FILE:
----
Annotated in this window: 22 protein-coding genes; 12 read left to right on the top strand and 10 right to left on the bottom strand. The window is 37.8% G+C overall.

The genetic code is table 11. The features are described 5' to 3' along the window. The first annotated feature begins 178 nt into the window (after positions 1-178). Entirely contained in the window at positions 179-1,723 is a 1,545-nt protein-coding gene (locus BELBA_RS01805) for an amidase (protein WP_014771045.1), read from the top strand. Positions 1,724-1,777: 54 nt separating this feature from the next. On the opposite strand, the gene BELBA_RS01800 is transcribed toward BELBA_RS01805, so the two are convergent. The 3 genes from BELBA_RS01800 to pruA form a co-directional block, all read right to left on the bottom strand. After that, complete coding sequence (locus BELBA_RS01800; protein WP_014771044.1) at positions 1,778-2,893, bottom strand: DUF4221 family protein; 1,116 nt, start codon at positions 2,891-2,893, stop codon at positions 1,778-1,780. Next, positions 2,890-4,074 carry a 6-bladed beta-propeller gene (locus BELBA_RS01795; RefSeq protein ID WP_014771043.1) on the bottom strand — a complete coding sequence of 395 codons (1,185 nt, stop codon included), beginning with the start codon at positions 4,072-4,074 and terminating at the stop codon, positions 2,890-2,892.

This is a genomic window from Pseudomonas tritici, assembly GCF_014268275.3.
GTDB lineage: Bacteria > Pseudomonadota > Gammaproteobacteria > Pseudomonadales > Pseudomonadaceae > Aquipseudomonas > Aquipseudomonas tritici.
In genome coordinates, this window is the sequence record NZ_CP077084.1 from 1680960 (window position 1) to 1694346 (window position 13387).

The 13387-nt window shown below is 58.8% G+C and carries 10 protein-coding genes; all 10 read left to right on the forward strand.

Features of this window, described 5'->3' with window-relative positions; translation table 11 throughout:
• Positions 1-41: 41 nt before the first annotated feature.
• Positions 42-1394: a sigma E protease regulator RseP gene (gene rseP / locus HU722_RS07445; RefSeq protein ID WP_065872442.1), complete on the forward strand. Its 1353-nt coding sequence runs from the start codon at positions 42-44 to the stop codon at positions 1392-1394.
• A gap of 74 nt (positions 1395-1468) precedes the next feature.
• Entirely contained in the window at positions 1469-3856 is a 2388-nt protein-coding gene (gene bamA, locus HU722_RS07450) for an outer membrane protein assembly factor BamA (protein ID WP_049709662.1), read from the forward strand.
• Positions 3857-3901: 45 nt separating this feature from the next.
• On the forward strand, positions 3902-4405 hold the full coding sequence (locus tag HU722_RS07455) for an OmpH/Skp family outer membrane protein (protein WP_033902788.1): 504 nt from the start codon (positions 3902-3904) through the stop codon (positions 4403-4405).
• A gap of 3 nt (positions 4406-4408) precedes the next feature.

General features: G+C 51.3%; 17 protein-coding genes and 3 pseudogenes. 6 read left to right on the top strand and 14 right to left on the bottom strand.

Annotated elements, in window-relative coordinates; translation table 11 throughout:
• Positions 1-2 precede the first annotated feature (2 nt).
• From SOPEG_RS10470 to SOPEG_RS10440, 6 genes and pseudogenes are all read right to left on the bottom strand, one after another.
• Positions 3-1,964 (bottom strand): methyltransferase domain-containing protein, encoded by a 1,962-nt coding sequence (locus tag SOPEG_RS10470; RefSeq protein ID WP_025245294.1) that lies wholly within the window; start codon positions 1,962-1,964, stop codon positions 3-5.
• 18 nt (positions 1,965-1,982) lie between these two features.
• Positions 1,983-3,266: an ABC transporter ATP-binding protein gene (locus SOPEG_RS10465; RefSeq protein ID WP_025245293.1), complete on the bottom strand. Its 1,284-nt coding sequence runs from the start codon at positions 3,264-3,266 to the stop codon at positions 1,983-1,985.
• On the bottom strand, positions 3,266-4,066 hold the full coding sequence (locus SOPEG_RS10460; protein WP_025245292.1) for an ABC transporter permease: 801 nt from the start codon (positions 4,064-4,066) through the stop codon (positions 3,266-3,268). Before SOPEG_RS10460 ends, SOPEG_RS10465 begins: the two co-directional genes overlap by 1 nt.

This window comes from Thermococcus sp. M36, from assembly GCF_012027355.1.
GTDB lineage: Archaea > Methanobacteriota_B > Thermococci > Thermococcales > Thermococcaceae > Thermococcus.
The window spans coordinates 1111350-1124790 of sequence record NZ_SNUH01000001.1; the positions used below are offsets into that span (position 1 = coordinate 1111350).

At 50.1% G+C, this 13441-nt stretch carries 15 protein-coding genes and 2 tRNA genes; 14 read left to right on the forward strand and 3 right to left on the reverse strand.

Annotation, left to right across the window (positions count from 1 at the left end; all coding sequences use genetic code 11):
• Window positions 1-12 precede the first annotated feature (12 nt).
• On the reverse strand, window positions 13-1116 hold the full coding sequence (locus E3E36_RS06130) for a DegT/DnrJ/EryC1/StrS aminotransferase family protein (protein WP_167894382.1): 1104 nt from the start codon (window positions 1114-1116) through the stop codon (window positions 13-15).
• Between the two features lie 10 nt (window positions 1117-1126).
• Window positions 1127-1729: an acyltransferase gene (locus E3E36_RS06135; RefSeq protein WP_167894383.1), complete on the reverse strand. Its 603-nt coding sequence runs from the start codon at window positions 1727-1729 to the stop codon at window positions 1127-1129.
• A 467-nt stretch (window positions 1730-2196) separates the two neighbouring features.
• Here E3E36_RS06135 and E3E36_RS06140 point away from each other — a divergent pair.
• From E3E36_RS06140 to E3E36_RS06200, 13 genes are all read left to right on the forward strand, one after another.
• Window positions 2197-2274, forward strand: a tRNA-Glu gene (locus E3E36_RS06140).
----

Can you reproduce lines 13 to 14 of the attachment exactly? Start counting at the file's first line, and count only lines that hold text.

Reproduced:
• On the forward strand, positions 3902-4405 hold the full coding sequence (locus tag HU722_RS07455) for an OmpH/Skp family outer membrane protein (protein WP_033902788.1): 504 nt from the start codon (positions 3902-3904) through the stop codon (positions 4403-4405).
• A gap of 3 nt (positions 4406-4408) precedes the next feature.